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Author Topic: low risk needlestick in high risk setting?  (Read 1595 times)

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Offline toothfairy

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low risk needlestick in high risk setting?
« on: December 09, 2006, 11:59:15 AM »
Hey forum.  Thanks for being here.
I'm a dental student and I experience a stick yesterday. It was from a dental explorer which is, essentially, a non-hollow needle.  I wasn't concerned about HIV at first, but I reported the occurrence and went to the health center with Hep C in mind.  However, once there, they only talked with  me about HIV.  They offered me the PEP, although the nurse practitioner I spoke with said she would not recommend it.  I turned them down, and they told me that I had about 48 hours to change my mind.  Now that I've slept on it I'm wondering if it wouldn't hurt to try the PEP just in case.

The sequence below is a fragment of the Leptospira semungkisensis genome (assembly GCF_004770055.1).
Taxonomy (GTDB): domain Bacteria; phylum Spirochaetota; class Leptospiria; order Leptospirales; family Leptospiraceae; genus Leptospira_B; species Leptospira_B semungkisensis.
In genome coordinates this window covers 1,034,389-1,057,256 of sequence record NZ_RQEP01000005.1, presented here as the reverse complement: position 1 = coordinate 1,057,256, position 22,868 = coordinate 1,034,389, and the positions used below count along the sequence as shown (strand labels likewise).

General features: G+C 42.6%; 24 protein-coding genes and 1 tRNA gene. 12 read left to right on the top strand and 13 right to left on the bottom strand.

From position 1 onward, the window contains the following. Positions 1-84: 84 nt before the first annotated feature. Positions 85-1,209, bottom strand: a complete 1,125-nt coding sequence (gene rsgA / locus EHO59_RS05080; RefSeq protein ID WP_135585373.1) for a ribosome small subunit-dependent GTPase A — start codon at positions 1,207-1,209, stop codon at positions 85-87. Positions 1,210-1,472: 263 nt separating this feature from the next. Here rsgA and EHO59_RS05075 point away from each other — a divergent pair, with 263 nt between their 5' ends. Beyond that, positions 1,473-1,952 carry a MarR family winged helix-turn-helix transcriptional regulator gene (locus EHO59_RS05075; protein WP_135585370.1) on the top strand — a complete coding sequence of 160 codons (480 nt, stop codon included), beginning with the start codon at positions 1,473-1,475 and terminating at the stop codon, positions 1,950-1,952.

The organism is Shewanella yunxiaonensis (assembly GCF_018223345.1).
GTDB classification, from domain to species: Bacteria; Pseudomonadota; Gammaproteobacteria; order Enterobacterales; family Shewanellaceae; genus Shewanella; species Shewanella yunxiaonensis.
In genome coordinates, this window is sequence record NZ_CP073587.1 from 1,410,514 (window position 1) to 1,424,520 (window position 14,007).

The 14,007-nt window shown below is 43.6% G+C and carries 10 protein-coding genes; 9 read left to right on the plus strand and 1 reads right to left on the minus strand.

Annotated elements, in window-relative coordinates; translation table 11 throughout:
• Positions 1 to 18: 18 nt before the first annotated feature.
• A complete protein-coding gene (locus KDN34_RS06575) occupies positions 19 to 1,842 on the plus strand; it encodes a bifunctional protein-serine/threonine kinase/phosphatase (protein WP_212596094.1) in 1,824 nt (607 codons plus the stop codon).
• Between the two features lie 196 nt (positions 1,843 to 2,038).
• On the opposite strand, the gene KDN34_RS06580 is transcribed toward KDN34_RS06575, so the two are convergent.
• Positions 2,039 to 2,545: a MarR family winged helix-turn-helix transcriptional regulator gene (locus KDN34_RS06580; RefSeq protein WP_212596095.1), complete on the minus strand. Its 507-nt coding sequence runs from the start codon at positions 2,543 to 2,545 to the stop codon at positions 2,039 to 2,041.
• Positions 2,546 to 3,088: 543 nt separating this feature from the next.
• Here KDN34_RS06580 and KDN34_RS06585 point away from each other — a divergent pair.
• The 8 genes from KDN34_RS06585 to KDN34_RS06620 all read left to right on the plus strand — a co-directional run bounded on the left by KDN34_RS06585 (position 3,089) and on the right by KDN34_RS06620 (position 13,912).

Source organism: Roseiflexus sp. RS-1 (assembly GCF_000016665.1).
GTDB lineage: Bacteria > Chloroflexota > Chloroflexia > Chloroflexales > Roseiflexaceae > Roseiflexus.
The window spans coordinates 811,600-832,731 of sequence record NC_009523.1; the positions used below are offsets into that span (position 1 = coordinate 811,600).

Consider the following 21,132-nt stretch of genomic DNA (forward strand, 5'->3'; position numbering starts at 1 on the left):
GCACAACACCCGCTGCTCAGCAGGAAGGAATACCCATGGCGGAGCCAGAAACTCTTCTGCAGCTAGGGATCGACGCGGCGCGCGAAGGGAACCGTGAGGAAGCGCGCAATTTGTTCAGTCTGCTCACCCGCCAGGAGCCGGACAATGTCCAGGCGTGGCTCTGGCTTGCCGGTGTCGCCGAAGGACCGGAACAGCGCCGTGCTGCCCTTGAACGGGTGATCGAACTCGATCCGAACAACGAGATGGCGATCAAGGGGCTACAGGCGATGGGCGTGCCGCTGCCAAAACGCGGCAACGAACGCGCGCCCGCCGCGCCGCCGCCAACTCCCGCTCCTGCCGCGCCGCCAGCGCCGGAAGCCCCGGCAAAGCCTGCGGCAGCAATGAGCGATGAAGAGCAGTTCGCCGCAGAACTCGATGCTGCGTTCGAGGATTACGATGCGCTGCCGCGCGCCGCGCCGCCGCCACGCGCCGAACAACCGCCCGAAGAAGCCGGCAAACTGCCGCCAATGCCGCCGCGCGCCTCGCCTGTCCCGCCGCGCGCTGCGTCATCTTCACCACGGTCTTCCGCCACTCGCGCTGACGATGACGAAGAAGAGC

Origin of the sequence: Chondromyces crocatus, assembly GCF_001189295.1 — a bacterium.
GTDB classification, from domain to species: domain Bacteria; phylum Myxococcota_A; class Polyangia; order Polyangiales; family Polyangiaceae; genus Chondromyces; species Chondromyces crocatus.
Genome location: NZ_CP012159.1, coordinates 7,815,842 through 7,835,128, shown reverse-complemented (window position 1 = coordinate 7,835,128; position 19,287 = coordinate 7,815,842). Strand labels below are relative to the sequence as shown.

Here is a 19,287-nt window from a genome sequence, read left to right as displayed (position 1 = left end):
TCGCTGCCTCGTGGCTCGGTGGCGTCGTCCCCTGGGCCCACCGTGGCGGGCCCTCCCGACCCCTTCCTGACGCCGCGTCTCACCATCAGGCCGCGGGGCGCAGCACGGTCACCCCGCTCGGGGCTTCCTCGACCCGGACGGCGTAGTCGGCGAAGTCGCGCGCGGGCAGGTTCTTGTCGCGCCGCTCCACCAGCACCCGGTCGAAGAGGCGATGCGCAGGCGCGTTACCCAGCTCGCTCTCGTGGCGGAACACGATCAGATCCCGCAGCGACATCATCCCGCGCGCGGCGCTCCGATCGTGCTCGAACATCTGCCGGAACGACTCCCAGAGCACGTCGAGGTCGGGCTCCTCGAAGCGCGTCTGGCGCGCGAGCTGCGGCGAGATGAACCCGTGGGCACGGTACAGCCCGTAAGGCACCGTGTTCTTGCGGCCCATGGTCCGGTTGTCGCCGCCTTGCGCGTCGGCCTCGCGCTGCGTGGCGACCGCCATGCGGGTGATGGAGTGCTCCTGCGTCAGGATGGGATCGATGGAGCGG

Here's the details:
The explorer that I poked myself with was not even used yesterday.  However, since I did have it out and exposed, I included it in the sterilization process a the end of the appointment.  That process is as follows:
1.  Rinse or scrub off any bits of tissue or gross amounts of blood with water.
2.  Immerse all instruments in an ultrasonic cleaning unit (filled with cleaning solution) for 2-3 minutes. (I do not know if the solution has any antibiotic properties, or if it just knocks debris of the instruments.)
3.  Dry all instruments under a hand dryer (the type you see in public bathrooms).
4.  Seal all instruments in sterilization bags.
5.  Send all sterilization bags to the school's autoclave for sterilization.